Ocular tuberculosis is a rare eye infection due to the same bacteria that cause tuberculosis (TB) in your lungs. Symptoms are similar to other eye infections. It’s curable, and getting treatment can prevent severe complications.
The same bacteria that cause TB in your lungs can also cause it in your eyes. This rare condition is known as “ocular tuberculosis.”
TB is a highly infectious disease, most common in developing countries, particularly countries in Africa and South Asia. Globally, more than
Because ocular TB often looks like other types of eye diseases, it’s hard to know how many people worldwide have this condition. But some studies estimate that up to
This article explains ocular TB — its causes, symptoms, diagnosis, treatment, complications, and other important aspects.
Many people with ocular TB don’t have any symptoms. For those that do, symptoms vary from person to person but usually relate to eye inflammation. Some people have inflammation in one eye, while others have it in both. Common symptoms include:
- Primary: Bacteria can infect the eye through direct contact with eye structures, such as your eyelids or the membrane that covers your eye.
- Secondary: Bacteria can travel through the bloodstream from the infected tissues (such as the lungs) into your eyes. This is the most common mechanism.
- Hypersensitivity reaction: Your eye can have a reaction to molecules in dead bacterial cells.
An eye doctor (ophthalmologist) will first perform a thorough eye exam to diagnose ocular TB. They’ll ask you about your medical history, for example, previous history of TB or HIV. They may also perform or order different tests, including:
- visual acuity test to check how well you see
- ophthalmoscopic exam (also known as fundoscopy) to look at the back of your eye
- slit-lamp exam to look at the front of your eye
- TB skin test or a blood test called interferon-gamma release assay to determine whether you have TB
- chest X-ray or other imaging tests to see whether you have any lung abnormalities caused by TB
Treatment of ocular TB is usually the same as for other types of this TB. In addition to an ophthalmologist, you’ll likely connect with an infectious disease specialist to treat your TB.
Doctors typically use four antibiotics to treat the infection. You’ll take them in two phases:
|Phase 1||2 months||rifampicin|
|Phase 2||4 months||rifampicin|
You may also receive corticosteroids with your treatment.
Antibiotics used to treat TB may have potentially serious side effects, including liver damage. Tell your doctor about new or alarming symptoms during your treatment, for example:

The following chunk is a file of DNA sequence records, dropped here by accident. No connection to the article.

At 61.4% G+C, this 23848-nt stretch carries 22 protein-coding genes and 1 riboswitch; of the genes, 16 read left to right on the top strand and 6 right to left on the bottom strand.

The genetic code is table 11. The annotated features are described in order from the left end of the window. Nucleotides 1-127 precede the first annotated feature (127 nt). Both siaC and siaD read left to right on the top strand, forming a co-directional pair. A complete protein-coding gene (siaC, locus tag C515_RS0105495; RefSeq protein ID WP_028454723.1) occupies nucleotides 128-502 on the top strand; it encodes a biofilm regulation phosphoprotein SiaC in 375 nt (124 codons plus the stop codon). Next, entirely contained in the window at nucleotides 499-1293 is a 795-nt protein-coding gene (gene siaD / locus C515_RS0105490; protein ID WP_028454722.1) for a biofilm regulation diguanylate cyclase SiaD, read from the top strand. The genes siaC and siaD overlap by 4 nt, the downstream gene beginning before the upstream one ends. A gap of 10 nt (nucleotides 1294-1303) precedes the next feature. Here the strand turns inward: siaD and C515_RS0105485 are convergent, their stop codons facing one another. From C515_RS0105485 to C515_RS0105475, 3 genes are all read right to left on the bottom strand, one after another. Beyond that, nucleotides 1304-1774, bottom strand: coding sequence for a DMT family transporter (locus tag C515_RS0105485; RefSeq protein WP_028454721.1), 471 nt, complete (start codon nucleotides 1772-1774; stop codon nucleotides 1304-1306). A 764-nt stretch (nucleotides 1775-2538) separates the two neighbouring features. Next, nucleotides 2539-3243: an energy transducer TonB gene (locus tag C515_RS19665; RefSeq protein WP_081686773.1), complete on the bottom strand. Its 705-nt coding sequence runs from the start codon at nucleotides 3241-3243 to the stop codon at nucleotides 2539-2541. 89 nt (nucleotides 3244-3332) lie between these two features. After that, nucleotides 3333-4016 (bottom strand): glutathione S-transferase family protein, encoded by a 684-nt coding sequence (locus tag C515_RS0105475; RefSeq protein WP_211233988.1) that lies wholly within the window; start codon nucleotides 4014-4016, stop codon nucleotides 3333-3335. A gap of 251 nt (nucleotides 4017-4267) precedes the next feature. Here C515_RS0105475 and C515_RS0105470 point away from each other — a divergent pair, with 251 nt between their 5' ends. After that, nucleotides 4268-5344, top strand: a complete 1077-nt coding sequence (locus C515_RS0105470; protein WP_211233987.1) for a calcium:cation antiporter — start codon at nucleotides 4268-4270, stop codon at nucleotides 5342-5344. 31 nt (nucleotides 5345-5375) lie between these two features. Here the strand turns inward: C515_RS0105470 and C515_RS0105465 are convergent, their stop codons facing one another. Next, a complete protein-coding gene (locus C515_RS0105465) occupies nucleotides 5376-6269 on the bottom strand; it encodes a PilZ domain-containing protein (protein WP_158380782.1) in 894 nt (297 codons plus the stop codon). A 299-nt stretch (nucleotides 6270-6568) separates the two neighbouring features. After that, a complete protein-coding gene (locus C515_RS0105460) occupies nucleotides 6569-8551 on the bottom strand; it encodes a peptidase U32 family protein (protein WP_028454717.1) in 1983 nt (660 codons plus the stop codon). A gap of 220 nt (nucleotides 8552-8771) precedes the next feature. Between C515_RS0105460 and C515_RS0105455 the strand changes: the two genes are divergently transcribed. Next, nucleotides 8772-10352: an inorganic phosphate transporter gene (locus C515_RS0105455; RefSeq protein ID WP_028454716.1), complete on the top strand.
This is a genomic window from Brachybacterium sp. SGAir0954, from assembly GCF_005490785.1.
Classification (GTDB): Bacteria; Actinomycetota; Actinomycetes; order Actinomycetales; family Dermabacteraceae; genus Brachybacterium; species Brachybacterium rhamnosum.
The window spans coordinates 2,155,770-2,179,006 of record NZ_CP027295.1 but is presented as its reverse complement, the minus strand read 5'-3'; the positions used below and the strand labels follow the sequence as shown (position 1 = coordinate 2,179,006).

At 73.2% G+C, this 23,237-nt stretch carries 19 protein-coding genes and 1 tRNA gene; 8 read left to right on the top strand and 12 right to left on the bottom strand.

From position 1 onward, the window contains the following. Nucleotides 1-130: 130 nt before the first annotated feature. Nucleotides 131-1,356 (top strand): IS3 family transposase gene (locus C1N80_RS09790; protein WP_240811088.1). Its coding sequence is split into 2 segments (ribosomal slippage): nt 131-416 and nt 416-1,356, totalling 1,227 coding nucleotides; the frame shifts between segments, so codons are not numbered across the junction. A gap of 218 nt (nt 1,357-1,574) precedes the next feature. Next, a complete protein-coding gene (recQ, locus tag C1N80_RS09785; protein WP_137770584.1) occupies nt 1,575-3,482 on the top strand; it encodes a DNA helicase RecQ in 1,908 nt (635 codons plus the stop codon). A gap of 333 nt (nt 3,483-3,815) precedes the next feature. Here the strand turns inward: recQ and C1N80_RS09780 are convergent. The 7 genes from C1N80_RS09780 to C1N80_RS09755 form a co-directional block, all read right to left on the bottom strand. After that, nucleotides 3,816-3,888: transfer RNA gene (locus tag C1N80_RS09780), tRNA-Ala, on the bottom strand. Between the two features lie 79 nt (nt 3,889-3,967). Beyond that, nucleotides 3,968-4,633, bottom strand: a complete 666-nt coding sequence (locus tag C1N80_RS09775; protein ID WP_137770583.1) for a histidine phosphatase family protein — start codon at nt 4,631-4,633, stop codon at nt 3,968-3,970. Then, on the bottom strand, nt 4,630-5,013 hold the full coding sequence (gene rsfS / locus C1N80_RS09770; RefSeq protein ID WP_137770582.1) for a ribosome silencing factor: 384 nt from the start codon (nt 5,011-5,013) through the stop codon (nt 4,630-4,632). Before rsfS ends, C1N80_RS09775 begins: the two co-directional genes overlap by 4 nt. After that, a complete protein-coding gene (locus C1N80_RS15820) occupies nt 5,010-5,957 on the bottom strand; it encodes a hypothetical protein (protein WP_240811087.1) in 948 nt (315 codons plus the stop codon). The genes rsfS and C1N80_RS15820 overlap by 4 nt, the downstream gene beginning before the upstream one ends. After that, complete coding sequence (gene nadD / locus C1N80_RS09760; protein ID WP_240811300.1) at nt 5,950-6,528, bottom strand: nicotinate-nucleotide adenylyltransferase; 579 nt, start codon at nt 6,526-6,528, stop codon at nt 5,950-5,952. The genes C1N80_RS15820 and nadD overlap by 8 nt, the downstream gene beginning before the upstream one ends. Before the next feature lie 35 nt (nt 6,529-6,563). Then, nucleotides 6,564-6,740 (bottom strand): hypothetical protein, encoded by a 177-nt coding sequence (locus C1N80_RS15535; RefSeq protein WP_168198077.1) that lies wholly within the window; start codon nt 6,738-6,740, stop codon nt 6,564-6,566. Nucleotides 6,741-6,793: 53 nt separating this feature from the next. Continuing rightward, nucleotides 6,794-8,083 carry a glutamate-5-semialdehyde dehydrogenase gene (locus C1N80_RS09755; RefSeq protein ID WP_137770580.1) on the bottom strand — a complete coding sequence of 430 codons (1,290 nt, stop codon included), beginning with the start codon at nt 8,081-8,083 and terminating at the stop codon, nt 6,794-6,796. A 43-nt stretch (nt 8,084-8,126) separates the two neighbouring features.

- yellowing of skin or eyes (jaundice)
- loss of appetite
- nausea or vomiting
- abdominal pain
- dark urine
Completing your treatment course is important
It’s important to stay current with and to complete your course of antibiotics for TB, even if you no longer have symptoms. Not following your antibiotic schedule could cause symptoms to return or the bacteria to become drug-resistant.
Getting treatment for inflammation in your eyes can prevent potentially severe complications, such as:
TB treatments can themselves can cause eye complications. For example, ethambutol can cause optic neuritis. Your ophthalmologist will contact you frequently during treatment to help detect and treat any complications early on.
Without treatment, ocular TB can lead to severe complications, including vision loss. But TB treatment is usually effective and can help completely resolve eye inflammation and other symptoms.
Let’s review a few questions people with ocular TB and their loved ones frequently ask their doctors.
Is ocular tuberculosis contagious?
Ocular TB isn’t contagious. But if you have pulmonary TB (active form) with ocular TB, you can transmit the infection to others. Speak with a doctor to determine whether your particular condition is contagious.
How common is ocular tuberculosis?
In the United States, ocular TB is rare. But it may be more common in other countries where TB infection is more common. It’s hard to estimate exactly how common it is because it can be frequently confused with other eye conditions.
Can ocular TB cause blindness?
Without treatment, ocular TB can result in permanent structural changes to the eyes, potentially resulting in vision loss or blindness. TB treatment is usually effective at preventing eye-related complications.
Ocular TB is a rare condition resulting from infection by the same bacteria that cause other types of TB, but it specifically affects the eyes. Although it can start in the eyes, it’s more common from bacteria using your bloodstream to travel from your lungs to your eyes.
To diagnose ocular TB, a doctor will perform a series of eye tests and a blood or skin test for TB. Treatment is similar to that of pulmonary TB.
Getting treatment can prevent severe complications from ocular TB, including blindness. Modern treatment is typically effective and can completely reverse the negative health effects and prevent further complications.